Are you saying that the loyalists behind, say, the bombing of McGurk’s or the Dublin/ Monaghan bombings, should not be put through the time and expense of a trial when it is as clear that they would qualify for release under the GFA as soon as the verdict is announced? What’s good for one side is as good for the other.

    O Snogaigh:

    “Republicans will be angered by this turn of events. Brendan McFarlane is a solid supporter of the Peace Process and Sinn Féin will continue to demand the end of this judicial farce.””

    What the blazes? Regardless of whether McFarlane is a solid supporter of cute little puppies in animal shelters or starving children in Darfur, if the facts are there to mount a prosecution against him for a serious crime he allegedly committed, then he should be subject to the law like anybody else.

    The real subtext to O Snodaigh’s ‘supporter of the peace process’ comment is basically putting across the message that ‘if you don’t leave these lads alone, they might just go back to violence you know.’ Disgusting.

  • I agree that justice should be seen to be done.

    If there needs to be a trial to demonstrate the innocence of Bik then so be it.

    However, it does seem to be unfair that every time a Republican is accused of something there is a glee and eagerness to convict on accusations alone.

    When a Loyalist or security services personel is accused of something there is doubt raised, and the line, “is this prosecution in the public interest”

    Double standards are evident again.

    Just like the vindictive sectarian prosecution of Thomas Slab Murphy, compared to the welcoming hand-out of £20 million to Frankie Gallagher and the South Antrim UDA.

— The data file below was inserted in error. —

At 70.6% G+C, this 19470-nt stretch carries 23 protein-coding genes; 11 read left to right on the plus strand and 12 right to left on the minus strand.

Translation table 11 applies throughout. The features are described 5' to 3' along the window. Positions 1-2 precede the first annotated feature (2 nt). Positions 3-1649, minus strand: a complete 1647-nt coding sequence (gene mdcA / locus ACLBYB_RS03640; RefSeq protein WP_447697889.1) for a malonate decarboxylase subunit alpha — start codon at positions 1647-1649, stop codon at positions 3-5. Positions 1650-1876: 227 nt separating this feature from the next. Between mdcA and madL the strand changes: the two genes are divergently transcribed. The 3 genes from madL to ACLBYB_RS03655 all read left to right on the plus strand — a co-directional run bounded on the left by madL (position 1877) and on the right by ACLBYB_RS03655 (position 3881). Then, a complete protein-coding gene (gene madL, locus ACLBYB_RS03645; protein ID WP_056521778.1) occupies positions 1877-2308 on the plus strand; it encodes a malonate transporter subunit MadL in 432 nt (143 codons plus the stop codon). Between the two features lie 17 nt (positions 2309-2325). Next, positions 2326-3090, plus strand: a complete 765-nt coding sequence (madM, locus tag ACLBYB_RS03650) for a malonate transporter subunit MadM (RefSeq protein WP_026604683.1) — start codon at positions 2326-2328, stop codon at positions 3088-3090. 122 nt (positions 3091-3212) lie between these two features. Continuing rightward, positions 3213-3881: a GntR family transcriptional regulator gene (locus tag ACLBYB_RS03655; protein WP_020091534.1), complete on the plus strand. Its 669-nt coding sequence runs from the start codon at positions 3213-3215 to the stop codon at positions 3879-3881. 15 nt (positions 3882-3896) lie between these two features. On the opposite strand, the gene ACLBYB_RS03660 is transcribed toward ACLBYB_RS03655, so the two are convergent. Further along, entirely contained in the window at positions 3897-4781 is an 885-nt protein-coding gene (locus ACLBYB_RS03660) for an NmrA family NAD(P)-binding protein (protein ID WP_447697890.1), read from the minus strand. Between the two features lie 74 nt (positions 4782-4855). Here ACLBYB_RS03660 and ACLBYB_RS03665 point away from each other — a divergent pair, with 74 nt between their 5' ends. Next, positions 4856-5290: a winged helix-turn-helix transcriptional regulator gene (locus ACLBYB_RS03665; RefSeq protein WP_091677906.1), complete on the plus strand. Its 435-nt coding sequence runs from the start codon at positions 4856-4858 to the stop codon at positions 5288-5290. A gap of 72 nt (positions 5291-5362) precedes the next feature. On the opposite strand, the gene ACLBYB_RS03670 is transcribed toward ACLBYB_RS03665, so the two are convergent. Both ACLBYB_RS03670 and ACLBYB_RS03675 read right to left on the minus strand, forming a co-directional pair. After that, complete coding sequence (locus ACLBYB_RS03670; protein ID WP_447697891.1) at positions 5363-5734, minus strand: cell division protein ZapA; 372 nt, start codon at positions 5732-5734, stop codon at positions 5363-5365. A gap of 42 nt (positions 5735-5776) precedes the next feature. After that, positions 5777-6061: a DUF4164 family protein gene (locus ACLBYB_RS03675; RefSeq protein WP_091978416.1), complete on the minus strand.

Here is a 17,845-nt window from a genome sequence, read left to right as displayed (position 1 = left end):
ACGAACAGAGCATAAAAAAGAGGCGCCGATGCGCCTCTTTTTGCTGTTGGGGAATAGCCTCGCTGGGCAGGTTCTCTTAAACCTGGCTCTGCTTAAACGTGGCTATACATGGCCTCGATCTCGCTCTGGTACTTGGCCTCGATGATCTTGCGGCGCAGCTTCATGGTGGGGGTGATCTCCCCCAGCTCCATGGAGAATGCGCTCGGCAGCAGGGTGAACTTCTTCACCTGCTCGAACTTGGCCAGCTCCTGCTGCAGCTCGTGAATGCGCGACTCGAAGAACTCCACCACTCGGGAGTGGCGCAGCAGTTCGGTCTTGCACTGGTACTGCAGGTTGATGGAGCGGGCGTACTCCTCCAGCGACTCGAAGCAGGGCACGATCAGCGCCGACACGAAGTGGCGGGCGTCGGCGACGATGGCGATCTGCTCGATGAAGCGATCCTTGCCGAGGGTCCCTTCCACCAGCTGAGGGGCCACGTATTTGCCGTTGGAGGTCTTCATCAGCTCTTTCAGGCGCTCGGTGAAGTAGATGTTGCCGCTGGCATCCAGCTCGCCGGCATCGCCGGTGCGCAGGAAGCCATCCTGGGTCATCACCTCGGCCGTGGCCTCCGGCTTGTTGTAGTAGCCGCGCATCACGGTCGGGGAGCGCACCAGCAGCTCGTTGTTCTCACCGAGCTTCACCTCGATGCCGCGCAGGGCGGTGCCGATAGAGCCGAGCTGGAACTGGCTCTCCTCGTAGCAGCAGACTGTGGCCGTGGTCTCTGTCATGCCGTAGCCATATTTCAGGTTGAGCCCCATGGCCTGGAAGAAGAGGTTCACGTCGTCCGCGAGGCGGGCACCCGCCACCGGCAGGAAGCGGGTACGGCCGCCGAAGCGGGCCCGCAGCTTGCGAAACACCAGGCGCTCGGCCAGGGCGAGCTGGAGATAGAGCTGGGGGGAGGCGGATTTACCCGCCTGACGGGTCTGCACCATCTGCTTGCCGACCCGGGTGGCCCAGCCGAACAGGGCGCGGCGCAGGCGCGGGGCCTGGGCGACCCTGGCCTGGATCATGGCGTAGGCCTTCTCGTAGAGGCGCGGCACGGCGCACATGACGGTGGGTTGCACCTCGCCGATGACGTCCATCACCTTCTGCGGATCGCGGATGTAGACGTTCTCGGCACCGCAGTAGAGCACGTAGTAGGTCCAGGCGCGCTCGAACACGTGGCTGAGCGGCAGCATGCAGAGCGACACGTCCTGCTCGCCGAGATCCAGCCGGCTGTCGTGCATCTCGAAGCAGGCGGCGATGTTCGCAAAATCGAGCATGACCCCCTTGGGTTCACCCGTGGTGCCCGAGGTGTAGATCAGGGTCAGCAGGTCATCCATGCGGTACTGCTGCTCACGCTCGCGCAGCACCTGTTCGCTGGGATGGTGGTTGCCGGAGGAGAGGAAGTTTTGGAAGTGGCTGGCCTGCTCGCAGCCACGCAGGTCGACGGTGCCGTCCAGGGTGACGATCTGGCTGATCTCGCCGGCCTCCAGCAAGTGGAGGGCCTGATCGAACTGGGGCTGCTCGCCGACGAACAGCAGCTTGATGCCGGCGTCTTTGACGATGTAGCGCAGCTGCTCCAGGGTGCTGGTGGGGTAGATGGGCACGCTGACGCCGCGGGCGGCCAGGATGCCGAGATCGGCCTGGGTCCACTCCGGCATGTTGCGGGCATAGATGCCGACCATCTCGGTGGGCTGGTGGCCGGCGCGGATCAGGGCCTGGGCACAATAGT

The real reason for these double standards is political, to apease the DUP, by offering sectarian Republican prosecutions, that will ultimately fail, just for window dressing.

    This is the line Sinn Fein should take, then again Sinn Fein are not adversed to accepting favours in their own attempt to convince their rank and file on Policing etc.

    Using the judicary to play politics is the big problem that needs to be addressed.

  • BonarLaw

    Would that be this Thomas Slab Murphy ?

  • jerryp

    O’Snodaigh isn’t the first shinner to show us how they would interfere with justice should we ever be unfortunate to have them in power.

  • Reader

    parcifal: Not a pleasant business but since the ROI coffers were unavailable what choice was there to fund the war.
    Three alternatives leap to mind:
    1) Not having a war (that’s my favourite, by the way)
    2) Voluntary subscription within Ireland. That measures the support for the ‘war’ as a useful side effect. If there’s little support, then you can only have a little war.
    3) Seek election, with a manifesto pledge to raise taxes to have a war against the union. In effect – make the RoI coffers available through getting a mandate.

  • Plum Duff

    In relation to this kidnapping charge, I’m actually shocked that the moderator has allowed the first and fourth postings (Concerned Loyalist and Realist) to remain on this site. Anyone and *EVERYONE* is entitled to a fair trial and is deemed innocent until proven guilty, so they say. But these braindeads seem to think it is fair play to ‘hang’ a man before he is tried – not to mention jeopardising the chances of a fair trial.

    Now, if he’d been a journalist……. (Heh, slagging now!)

  • parcifal

    reader,
    bloody sunday stopped all those niceties

  • heck

    maybe the trial can go the way of that for the RUC’s favorite hit man, ken barrett. Have him plead guilty so nothing comes out in court. Then let him go.

  • Reader

    parcifal: bloody sunday stopped all those niceties
    Still couldn’t get votes for bombing, though, could they? Maybe the IRA analysis ‘not-enough-violence-yet’ wasn’t in tune with the voters. What do you reckon then – that the voters would have wanted the IRA to kidnap, and rob, so the voters didn’t have to pay voluntary contributions or taxes to support the armed struggle?